On New Pens

During the last session of the Willamette Writers Conference on Sunday, the workshop I was really looking forward to, my pen died. Nothing but dry scratches on the paper. Luckily I was sitting next to a friend who is also a mom, so she had a pen I could borrow. Moms are more prepared than Boy Scouts.

My despair at losing a favorite, if cheap and totally replaceable, pen was lifted almost immediately by the prospect of buying a new pen. I had bought the recently deceased pen on the recommendation of some productivity site or another, and the commenters had been correct: it was a pen with smooth, fluid ink that did not leave blotches. Its line was thick enough to seem weighty but not so thick that it looked like I was writing notes with a dry-erase marker.

But was that enough? Has pen technology advanced in the past few months? I checked in with an office-supplies fiend I know. She pointed out that life is too short to remain slavishly devoted to one kind of pen. I reminded her of Stephen King and the Beryl Black Beauties he wrote of and with. I admired his work ethic; if I mimicked his devotion to writing implements, would I too adopt a King-like writing schedule that allowed me to complete books and articles at a clip? She said she would stick to her shiny new pens.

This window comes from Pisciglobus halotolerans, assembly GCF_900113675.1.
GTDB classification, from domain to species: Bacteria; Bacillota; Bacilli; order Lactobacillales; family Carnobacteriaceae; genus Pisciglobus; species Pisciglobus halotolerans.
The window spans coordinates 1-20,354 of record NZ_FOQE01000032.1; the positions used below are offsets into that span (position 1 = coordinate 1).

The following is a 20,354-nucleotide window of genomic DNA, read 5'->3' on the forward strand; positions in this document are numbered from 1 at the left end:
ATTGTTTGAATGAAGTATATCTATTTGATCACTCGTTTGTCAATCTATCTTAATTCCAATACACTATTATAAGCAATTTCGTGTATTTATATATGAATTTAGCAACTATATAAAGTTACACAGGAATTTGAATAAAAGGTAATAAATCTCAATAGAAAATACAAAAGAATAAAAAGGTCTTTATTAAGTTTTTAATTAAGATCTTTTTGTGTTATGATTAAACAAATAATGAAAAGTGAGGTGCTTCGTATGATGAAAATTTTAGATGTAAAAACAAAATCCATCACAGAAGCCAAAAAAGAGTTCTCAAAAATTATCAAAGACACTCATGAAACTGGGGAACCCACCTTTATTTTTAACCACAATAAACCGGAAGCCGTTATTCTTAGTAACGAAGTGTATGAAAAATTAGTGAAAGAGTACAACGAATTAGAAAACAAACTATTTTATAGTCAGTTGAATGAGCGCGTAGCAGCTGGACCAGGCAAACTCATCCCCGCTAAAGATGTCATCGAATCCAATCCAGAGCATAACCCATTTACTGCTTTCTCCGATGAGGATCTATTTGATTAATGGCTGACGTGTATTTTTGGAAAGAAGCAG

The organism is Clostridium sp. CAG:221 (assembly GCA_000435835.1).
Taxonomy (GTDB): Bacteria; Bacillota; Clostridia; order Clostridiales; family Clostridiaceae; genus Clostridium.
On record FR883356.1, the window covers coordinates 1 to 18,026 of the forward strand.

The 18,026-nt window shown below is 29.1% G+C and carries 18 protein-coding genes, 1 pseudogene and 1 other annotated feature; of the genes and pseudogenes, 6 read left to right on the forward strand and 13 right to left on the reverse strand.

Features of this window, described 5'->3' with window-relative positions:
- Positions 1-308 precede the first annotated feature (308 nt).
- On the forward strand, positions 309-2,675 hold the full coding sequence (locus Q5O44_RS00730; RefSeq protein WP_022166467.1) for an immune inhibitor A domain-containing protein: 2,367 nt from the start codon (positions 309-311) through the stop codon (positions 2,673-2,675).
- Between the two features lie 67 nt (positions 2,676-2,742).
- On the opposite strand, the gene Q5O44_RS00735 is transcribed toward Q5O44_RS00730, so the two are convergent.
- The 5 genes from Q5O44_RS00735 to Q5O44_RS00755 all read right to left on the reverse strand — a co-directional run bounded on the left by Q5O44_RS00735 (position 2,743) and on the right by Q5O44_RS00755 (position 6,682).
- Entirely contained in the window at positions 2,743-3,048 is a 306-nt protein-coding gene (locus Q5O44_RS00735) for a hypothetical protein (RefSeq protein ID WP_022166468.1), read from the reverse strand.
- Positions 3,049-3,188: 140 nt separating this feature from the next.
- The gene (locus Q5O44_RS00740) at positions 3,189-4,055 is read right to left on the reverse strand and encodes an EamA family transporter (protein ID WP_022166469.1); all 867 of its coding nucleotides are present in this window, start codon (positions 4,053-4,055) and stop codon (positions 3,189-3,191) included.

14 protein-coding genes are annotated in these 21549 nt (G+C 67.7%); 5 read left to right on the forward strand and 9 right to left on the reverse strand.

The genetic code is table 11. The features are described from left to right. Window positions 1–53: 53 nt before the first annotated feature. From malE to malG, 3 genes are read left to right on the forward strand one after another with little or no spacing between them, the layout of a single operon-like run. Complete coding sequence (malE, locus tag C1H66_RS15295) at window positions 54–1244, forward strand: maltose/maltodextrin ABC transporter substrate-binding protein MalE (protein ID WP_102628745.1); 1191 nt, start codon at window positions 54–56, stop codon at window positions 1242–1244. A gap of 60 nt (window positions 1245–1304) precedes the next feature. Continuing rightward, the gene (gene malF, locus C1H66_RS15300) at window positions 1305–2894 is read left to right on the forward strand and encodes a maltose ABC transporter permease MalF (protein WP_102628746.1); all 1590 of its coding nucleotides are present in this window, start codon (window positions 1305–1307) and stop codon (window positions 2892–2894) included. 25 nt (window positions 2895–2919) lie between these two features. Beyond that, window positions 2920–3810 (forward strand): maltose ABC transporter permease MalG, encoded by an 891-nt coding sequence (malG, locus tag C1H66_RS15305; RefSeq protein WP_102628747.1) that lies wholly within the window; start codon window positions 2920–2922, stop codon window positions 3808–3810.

Tis the Season

The death of my pen has another consideration: it’s back-to-school season. I am surrounded by cool pens and those ten-for-a-dollar stacks of spiral-bound notebooks every time I leave the house. I work at home, but when I’m in that seasonal aisle, I want a lunchbox. Is it possible to walk into a Target, an Office Depot, a Fred Meyer and only buy more of the exact same pens? That’s a kind of willpower I don’t possess, and I don’t know that I want to.

I did like that pen. I may buy more of the same. But I will likely spend half an hour in the school supplies section pondering the possibilities and justifying to myself the purchase of a stack of spiral-bound notebooks.


One response to “On New Pens”

  1. Kathleen Donohue

    Hey, I know that mom!

    Like your blog, and your site. Word to the wise: Dollar Tree has boatloads of composition notebooks, and 3-subject spirals. Betcha can’t guess how much…